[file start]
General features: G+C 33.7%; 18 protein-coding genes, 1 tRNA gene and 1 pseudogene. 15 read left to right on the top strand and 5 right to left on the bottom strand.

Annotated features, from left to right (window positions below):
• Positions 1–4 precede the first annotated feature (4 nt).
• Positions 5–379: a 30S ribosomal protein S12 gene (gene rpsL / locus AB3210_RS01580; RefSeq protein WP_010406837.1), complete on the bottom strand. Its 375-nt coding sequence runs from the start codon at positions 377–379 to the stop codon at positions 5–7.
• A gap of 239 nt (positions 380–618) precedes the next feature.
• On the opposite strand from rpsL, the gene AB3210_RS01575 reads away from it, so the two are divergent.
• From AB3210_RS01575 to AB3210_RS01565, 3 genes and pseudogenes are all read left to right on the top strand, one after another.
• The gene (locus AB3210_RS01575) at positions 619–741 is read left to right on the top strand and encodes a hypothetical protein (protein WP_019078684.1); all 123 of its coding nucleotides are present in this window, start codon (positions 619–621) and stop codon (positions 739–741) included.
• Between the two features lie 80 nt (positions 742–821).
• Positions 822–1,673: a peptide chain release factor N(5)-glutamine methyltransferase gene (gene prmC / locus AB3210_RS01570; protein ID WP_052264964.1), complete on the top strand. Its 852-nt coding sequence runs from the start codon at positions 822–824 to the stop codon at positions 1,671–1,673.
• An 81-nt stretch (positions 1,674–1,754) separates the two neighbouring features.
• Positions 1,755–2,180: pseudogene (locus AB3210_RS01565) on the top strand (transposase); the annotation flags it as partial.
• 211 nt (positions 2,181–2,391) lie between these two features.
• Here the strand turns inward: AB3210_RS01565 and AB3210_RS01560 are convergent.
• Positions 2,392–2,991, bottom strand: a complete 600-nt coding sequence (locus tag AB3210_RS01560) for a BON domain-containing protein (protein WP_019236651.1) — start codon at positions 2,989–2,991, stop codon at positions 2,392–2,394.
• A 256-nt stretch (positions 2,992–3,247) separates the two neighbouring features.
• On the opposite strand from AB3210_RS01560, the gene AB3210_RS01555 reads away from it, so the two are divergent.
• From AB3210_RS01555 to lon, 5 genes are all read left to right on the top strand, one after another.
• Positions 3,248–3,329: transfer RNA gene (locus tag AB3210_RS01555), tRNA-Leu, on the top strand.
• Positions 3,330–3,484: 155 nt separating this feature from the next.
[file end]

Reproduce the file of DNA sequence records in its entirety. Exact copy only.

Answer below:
General features: G+C 33.7%; 18 protein-coding genes, 1 tRNA gene and 1 pseudogene. 15 read left to right on the top strand and 5 right to left on the bottom strand.

Annotated features, from left to right (window positions below):
• Positions 1–4 precede the first annotated feature (4 nt).
• Positions 5–379: a 30S ribosomal protein S12 gene (gene rpsL / locus AB3210_RS01580; RefSeq protein WP_010406837.1), complete on the bottom strand. Its 375-nt coding sequence runs from the start codon at positions 377–379 to the stop codon at positions 5–7.
• A gap of 239 nt (positions 380–618) precedes the next feature.
• On the opposite strand from rpsL, the gene AB3210_RS01575 reads away from it, so the two are divergent.
• From AB3210_RS01575 to AB3210_RS01565, 3 genes and pseudogenes are all read left to right on the top strand, one after another.
• The gene (locus AB3210_RS01575) at positions 619–741 is read left to right on the top strand and encodes a hypothetical protein (protein WP_019078684.1); all 123 of its coding nucleotides are present in this window, start codon (positions 619–621) and stop codon (positions 739–741) included.
• Between the two features lie 80 nt (positions 742–821).
• Positions 822–1,673: a peptide chain release factor N(5)-glutamine methyltransferase gene (gene prmC / locus AB3210_RS01570; protein ID WP_052264964.1), complete on the top strand. Its 852-nt coding sequence runs from the start codon at positions 822–824 to the stop codon at positions 1,671–1,673.
• An 81-nt stretch (positions 1,674–1,754) separates the two neighbouring features.
• Positions 1,755–2,180: pseudogene (locus AB3210_RS01565) on the top strand (transposase); the annotation flags it as partial.
• 211 nt (positions 2,181–2,391) lie between these two features.
• Here the strand turns inward: AB3210_RS01565 and AB3210_RS01560 are convergent.
• Positions 2,392–2,991, bottom strand: a complete 600-nt coding sequence (locus tag AB3210_RS01560) for a BON domain-containing protein (protein WP_019236651.1) — start codon at positions 2,989–2,991, stop codon at positions 2,392–2,394.
• A 256-nt stretch (positions 2,992–3,247) separates the two neighbouring features.
• On the opposite strand from AB3210_RS01560, the gene AB3210_RS01555 reads away from it, so the two are divergent.
• From AB3210_RS01555 to lon, 5 genes are all read left to right on the top strand, one after another.
• Positions 3,248–3,329: transfer RNA gene (locus tag AB3210_RS01555), tRNA-Leu, on the top strand.
• Positions 3,330–3,484: 155 nt separating this feature from the next.